One reason is that they may get more money by allowing donors to restrict their gifts. That seems to be one lesson to be learned from Boston's Jewish federation, which has recently embraced the idea of allowing donors to direct their giving, and has reaped significant benefits. According to the Chronicle of Philanthropy:
Other Jewish charities are now considering whether to follow Boston’s lead. Allowing donors more say in where their money goes is a key reason the Boston federation has been thriving in the slow economic recovery while those elsewhere continue to face a tough time. In Boston, donations rose more than 80 percent last year to $132 million, helping Combined Jewish Philanthropies rise to No. 163 on the Philanthropy 400, up from No. 256 last year. And in the fiscal year that wrapped up in June, giving surged another 60 percent. The federation is now raising twice as much as it did in 2007, before the recession took hold.
Boston is almost alone in its strategy of working with donors to figure out where they want their money to go. The president of the Boston federation, Barry Schrage, says "that what bothers him about that long-held tradition [of unrestricted giving] at the federations is that it favors the same 'entitled institutions' year after year and is 'generally empty of vision and purpose.'"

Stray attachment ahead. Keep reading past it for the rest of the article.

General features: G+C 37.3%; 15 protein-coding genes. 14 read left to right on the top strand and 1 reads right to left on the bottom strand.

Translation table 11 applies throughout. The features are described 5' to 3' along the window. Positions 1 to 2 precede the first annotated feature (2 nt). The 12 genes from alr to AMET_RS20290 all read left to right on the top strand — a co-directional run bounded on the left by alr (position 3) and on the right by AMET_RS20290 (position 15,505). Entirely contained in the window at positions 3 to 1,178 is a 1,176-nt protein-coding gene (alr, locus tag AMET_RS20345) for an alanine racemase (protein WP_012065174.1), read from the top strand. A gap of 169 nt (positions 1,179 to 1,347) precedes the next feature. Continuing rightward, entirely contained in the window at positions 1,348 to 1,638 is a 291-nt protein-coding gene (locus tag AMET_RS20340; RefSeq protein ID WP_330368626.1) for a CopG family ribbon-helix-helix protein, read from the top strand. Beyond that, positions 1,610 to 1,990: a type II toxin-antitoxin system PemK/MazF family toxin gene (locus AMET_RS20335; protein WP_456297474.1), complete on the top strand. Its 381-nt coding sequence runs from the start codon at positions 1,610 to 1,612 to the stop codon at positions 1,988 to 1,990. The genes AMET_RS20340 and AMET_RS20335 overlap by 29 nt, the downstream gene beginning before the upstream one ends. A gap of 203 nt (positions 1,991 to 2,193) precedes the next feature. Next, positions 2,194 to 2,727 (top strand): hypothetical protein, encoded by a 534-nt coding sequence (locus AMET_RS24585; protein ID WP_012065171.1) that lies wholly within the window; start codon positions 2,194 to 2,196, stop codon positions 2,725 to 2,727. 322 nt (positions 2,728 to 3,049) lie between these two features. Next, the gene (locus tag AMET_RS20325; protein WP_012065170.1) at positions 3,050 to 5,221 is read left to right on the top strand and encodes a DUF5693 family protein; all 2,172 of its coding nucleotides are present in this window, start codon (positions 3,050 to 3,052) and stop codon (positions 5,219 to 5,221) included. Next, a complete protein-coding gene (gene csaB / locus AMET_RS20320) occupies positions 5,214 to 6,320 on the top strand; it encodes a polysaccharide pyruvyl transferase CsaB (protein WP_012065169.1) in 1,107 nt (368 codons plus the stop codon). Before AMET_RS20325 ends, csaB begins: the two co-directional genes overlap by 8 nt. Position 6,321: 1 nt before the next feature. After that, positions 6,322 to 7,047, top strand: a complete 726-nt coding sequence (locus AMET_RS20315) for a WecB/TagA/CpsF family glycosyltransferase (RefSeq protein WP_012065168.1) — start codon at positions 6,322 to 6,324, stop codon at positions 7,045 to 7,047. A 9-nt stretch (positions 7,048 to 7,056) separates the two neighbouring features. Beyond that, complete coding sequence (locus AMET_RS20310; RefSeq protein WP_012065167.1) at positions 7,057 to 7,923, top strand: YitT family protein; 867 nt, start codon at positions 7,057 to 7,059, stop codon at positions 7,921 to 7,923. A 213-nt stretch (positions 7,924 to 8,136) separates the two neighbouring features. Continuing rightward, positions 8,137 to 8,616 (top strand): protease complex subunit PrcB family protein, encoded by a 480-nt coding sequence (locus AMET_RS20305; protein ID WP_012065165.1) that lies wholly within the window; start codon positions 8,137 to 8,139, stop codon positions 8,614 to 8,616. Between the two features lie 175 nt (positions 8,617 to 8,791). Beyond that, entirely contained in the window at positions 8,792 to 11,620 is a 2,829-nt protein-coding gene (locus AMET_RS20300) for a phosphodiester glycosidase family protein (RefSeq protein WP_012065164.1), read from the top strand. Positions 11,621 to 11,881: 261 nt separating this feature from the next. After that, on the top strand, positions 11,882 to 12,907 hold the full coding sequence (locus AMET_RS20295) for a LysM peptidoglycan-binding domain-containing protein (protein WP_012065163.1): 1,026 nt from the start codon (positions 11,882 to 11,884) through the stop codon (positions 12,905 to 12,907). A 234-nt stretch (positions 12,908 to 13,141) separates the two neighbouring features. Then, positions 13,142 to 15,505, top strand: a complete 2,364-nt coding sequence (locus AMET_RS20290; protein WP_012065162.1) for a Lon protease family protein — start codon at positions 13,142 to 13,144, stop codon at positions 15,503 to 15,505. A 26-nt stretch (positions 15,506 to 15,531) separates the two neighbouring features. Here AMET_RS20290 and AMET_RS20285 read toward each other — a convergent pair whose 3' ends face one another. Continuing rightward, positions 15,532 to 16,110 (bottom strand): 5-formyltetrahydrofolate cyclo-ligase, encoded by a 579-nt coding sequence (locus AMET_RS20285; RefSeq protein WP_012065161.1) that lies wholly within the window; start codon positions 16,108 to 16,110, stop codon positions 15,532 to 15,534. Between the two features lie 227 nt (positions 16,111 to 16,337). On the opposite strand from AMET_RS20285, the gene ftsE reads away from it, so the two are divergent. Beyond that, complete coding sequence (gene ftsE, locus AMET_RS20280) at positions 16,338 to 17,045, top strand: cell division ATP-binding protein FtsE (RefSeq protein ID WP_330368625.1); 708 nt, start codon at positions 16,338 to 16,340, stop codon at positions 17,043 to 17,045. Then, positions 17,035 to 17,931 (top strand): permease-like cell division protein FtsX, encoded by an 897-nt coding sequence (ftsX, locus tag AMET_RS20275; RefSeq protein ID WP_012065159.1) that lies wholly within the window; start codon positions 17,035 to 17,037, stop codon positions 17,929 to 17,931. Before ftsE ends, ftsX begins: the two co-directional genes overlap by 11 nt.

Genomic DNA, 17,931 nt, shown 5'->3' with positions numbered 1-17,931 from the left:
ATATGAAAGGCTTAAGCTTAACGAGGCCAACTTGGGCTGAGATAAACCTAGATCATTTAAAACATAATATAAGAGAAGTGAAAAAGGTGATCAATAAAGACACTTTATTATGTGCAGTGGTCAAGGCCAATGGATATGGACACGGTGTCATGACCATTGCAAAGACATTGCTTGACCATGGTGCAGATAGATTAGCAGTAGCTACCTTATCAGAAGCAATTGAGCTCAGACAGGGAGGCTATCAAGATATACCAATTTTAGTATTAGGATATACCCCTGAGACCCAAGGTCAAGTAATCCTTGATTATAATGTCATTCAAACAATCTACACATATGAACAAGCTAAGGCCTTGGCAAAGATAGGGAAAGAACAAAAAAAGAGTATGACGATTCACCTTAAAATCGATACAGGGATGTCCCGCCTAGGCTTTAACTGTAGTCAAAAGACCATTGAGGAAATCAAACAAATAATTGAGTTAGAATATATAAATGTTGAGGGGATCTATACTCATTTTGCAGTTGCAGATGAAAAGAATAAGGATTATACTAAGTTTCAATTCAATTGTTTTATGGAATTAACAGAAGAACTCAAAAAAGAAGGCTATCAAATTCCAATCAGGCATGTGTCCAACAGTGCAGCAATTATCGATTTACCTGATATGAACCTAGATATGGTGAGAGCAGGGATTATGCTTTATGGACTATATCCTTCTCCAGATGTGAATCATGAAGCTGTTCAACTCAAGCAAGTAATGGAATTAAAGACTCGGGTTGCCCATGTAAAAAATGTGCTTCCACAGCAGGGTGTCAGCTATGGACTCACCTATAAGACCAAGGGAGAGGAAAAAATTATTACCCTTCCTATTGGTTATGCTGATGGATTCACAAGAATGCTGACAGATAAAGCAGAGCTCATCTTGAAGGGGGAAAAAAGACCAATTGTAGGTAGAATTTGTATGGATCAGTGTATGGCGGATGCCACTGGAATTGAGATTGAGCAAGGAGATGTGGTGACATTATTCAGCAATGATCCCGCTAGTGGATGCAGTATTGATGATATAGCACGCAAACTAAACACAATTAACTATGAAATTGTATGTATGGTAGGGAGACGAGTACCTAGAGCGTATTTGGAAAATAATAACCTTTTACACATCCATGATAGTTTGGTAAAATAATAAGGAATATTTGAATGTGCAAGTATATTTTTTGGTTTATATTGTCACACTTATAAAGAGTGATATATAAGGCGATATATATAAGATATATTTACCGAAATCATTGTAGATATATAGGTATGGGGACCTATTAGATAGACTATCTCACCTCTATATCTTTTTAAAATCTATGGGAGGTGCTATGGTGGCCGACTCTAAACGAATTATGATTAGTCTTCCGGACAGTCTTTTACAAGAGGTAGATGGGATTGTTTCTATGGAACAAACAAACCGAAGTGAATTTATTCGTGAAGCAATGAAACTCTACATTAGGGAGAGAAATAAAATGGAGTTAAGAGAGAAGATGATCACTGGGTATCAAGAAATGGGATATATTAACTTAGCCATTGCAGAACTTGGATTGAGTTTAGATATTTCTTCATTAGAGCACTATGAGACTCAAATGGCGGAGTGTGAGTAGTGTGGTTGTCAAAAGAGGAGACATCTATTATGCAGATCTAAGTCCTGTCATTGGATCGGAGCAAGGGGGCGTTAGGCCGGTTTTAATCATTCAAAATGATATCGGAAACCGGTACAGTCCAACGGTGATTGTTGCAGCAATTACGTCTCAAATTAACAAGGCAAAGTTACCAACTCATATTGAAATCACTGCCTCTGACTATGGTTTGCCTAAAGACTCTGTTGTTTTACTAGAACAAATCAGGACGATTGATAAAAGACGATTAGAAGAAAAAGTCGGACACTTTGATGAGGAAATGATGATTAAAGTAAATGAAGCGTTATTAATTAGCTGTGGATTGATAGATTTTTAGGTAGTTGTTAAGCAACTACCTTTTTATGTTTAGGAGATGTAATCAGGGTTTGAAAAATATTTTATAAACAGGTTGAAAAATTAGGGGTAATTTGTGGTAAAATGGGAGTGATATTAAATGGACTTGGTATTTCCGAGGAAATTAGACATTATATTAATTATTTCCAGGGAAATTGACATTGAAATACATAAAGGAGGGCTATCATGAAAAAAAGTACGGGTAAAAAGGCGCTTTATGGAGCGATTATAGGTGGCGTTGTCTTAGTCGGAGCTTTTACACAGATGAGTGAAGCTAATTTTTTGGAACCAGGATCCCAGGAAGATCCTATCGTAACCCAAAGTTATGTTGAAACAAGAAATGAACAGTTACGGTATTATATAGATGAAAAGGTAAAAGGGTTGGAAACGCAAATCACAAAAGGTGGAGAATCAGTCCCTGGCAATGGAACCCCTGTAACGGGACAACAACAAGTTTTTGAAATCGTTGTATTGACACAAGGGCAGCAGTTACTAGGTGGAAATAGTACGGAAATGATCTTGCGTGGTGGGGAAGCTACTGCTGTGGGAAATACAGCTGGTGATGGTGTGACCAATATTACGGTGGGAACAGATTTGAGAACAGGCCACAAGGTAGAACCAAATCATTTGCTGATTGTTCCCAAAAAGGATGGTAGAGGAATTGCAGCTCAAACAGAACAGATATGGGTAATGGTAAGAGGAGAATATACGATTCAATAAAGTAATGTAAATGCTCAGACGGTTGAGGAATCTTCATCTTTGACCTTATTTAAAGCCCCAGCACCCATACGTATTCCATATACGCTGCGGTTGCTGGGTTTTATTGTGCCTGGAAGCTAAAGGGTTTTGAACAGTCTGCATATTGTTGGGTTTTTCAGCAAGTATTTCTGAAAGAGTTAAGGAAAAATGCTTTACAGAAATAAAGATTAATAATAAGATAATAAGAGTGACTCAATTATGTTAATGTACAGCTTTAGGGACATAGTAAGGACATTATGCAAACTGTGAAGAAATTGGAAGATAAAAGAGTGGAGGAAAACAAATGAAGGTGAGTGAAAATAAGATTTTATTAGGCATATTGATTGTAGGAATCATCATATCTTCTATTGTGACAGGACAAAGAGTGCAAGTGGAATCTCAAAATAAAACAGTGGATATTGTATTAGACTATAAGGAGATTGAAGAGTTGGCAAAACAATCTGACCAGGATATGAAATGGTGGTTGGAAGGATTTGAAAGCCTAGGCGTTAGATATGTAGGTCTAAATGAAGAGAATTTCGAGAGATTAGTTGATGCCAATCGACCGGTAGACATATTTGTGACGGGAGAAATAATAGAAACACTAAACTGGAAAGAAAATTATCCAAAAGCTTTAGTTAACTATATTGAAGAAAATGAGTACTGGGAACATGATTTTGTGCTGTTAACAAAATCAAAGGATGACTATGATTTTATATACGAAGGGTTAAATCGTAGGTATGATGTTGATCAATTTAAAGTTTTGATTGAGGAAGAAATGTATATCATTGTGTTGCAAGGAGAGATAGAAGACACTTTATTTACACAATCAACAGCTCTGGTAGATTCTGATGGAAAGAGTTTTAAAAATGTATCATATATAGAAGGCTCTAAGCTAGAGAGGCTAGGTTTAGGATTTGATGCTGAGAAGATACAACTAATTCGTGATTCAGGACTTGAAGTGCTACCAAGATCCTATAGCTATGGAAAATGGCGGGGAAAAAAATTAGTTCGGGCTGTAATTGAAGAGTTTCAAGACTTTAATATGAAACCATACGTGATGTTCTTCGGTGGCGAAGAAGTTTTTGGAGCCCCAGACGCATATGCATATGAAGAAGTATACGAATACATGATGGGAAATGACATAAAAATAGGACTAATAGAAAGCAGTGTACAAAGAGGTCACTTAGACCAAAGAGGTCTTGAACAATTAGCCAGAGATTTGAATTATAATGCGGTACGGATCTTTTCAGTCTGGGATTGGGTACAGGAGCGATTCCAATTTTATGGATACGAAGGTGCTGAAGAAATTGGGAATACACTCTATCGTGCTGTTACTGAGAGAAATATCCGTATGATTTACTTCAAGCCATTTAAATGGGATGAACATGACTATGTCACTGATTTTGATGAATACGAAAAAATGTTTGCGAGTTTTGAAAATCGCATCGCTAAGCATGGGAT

This is a useful observation. When donors give to a general pot, the people in charge will keep directing money to certain places. They will pick the winners and because the winners get more money, they will keep winning. But donors can provide an outsider's perspective. They can say that other causes are valuable, causes that are getting overlooked.
It's not surprising that when people have more say about where their money goes, they're more willing to give. A representative of LDS Philanthropies, an arm of the Mormon church that encourages large charitable donations, told me that they have adopted a similar strategy.
There are other reasons that donors to higher education want to restrict their giving. Namely they have taken to heart the lessons of the past. They have seen the vast amounts of waste on campus, the steady administrative bloat, the slow expansion of recreational facilities, the launching of new programs -- each more bureaucratic than the last, each less related to the core educational mission than the last.
But donors may also have some positive ideas for new programs or changes to old programs that are worth hearing. Their desire to restrict their giving may mean that the same "entitled institutions" or the same entitled departments or programs won't get the support they want. But maybe it's time for universities to pick some new winners on campus anyway.